Thursday, January 14, 2016

A Lighthearted Discussion on the Necessity of a Divine Creator - Part Two

This is part two in our lighthearted discussion on the necessity of a divine creator. For part one, click here.

So, we’re going with ‘nothing exploded, which brought everything (the sum total of mass and energy within our universe) into existence.’ Alright, if you say so.

Let’s assume that for a moment.

I’ll ask the question again, what do we understand about explosions?

The most obvious answer – aside from ‘cool guys don’t look at them’ – in my opinion, is that they are destructive. That word, destructive, is interesting in light of our current conversation, because what we’re trying to do is decide whether the most obvious answer to the question of ‘where did our universe come from,’ is a huge explosion. What we need is for the cause of our universe to be constructive, but our working explanation right now is most definitely the largest explosion ever, and being the largest would likely also mean it is the most destructive.

Again, we need a constructive cause, not a destructive cause. In searching for a proper hypothesis, applying the most basic rules of science, we should be looking for repeatability, consistency of results within experimentation. With that in mind, to our best knowledge, has humanity ever observed a constructive explosion?

For instance, has anyone anywhere ever piled a bunch of metal, plastic, and glass scraps on top of a stick of dynamite, pushed down that plunger at a safe distance of course, and observed a television being constructed within the explosion?

How about just attaching some plastic explosives to a large block of marble and pushing that little red button on your cool, spy-movie-villain remote control and observing a statue of a member of the Greek Pantheon emerge?

How about tossing a grenade into a production studio in Hollywood and getting a Summer Blockbuster?

No, Michael Bay movies don’t count.

I trust you see my point by now. No time in recorded history has humanity witnessed an explosion doing anything other than reduce coherent information, specified complexity, and usable energy, and yet everywhere we look in our universe we see coherent information, specified complexity, and usable energy DEPLETING – DETERIORATING – DRAINING.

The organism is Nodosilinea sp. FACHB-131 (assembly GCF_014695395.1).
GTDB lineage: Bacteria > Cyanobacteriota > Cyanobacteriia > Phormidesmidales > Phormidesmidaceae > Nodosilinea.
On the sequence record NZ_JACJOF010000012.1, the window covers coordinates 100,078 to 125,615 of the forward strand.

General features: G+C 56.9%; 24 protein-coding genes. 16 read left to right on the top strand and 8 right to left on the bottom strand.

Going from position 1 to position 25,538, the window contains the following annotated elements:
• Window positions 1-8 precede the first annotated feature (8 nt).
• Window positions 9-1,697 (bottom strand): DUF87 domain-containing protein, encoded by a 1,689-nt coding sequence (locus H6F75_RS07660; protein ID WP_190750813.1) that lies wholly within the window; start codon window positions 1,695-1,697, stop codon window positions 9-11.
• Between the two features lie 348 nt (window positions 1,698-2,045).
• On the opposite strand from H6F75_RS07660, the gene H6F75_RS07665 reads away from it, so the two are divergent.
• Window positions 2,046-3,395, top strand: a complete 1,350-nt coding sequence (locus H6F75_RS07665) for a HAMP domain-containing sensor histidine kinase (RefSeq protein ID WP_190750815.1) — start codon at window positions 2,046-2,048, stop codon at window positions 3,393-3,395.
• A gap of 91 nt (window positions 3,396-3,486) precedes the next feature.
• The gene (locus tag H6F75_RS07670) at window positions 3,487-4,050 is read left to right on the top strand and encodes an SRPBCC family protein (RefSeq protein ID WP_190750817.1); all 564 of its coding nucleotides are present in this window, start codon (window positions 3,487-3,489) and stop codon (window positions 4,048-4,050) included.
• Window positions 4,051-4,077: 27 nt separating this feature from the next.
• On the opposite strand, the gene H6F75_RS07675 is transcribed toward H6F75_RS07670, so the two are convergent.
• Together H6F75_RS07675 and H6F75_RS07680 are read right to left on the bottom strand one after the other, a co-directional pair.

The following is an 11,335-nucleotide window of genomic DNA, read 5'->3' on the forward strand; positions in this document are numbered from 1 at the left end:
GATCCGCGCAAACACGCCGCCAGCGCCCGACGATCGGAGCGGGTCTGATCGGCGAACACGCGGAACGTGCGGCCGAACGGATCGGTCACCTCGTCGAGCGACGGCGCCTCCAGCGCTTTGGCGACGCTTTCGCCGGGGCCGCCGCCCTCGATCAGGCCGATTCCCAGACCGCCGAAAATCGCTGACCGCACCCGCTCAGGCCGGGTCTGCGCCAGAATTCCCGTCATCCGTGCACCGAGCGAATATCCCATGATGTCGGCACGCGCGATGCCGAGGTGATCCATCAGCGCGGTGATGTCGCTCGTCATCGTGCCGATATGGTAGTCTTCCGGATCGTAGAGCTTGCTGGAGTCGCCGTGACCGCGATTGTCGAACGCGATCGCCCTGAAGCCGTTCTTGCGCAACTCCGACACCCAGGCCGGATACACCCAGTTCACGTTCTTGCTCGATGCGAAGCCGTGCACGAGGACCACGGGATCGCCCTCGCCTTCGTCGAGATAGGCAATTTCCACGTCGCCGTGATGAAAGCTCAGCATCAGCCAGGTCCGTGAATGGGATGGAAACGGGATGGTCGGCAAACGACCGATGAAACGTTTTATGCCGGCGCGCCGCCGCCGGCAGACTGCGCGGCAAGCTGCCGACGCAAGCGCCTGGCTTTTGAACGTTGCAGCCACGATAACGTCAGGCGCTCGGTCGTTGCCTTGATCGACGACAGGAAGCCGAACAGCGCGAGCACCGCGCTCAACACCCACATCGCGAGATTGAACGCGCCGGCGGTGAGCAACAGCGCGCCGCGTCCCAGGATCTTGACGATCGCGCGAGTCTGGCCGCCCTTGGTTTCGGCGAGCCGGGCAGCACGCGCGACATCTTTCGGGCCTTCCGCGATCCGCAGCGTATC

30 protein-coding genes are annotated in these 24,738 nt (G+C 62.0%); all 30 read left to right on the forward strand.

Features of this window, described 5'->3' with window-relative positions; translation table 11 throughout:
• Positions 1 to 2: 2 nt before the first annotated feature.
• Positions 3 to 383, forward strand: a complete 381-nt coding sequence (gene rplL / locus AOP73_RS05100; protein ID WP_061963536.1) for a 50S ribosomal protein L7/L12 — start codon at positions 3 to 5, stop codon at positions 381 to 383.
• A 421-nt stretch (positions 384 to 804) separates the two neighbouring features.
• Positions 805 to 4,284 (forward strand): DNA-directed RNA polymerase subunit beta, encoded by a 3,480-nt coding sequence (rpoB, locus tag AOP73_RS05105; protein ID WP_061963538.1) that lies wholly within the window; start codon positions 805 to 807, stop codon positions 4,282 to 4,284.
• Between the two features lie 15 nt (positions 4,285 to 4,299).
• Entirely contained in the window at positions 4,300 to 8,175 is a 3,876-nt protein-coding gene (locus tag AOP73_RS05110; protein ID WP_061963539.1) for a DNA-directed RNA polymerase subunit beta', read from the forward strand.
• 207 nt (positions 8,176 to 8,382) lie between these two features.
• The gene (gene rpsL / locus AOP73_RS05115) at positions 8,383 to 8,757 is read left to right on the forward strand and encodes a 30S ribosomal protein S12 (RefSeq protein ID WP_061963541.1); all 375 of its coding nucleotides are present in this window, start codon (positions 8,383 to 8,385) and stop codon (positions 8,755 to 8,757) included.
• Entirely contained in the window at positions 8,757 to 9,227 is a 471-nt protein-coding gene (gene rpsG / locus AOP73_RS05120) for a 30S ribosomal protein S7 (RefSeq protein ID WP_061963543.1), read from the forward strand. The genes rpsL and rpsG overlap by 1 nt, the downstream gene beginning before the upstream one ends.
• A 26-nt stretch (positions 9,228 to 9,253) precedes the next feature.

My apologies for that unnecessary alliteration.

Entropy is a fact. The amount of usable energy in our universe is ever-reducing. The ultimate outcome will be what some depressed brainiac once deemed ‘Heat Death.’ Our planet, solar system, universe, and yes, our species, is rocketing toward equilibrium, which means the entire universe will reach a state of absolute zero. No life can exist. No stars can shine. All is gray and dead. And, despite our best efforts, there is absolutely nothing we can do about it. It is a universal law. All matter and energy tends towards disorder, chaos.

And within this whole abysmally bleak, destructive reality, the theory we are supposed to believe about the origin of our universe is that a universally-accepted fact, namely, that explosions are destructive one-hundred percent of the time, one time was not true, and that one time an incalculably-large explosion created our incredibly-ordered and intricately-complex universe, and that everything has been getting less ordered and less complex ever since. And the one difference, which I suppose is supposed to make us see it as a special case, is that that one time the explosion came from nothing.


I’m sorry, but Ockham’s Razor is going to chop all of that horsecrap right off and cause the thinking person to look for a simpler explanation. In this situation, as crazy as it might seem to some folks, the simpler explanation is that an eternal, timeless, incorporeal, infinitely intelligent and powerful, uncaused agent caused the universe to exist, tweaking it in all the right ways in order that it would not implode upon itself or expand so fast that nothing could exist, and to allow for life to flourish on at least one planet in one solar system in one galaxy in all of the universe.

Listen, we know with near certainty that the universe is not eternal. For one thing, an infinite regress in time is a factual impossibility. It cannot exist, and, like nothing, does not exist. Therefore, our universe had to begin to exist. That includes time. Space, matter, and time all began to exist simultaneously, because before it existed nothing existed, and again, nothing is – say it with me – no-thing. There was no matter or energy, but there was also no space to put matter and energy, and there was also no time to facilitate the sequential order of events.

I understand that this is an incredibly dense paragraph I have just penned, so I will follow this post up with as many more as I deem necessary to unpack it adequately. But for now, can we all just agree, even if you happen to believe that a non-divinely-originated Big Bang created our universe, that it is ridiculous in the highest degree and that you should just stop believing it right now?

Okay, maybe that was a bit too much to ask. For a person to change their paradigm is often more difficult than squeezing a star-sized camel through the eye of a quark-sized needle. Which is to say, it is sometimes nigh on impossible.

So, hopefully I’ve given you something to think about. A stone in your shoe, figuratively – as Greg Koukl would say.

Until next time, peace, love, and a third thing.
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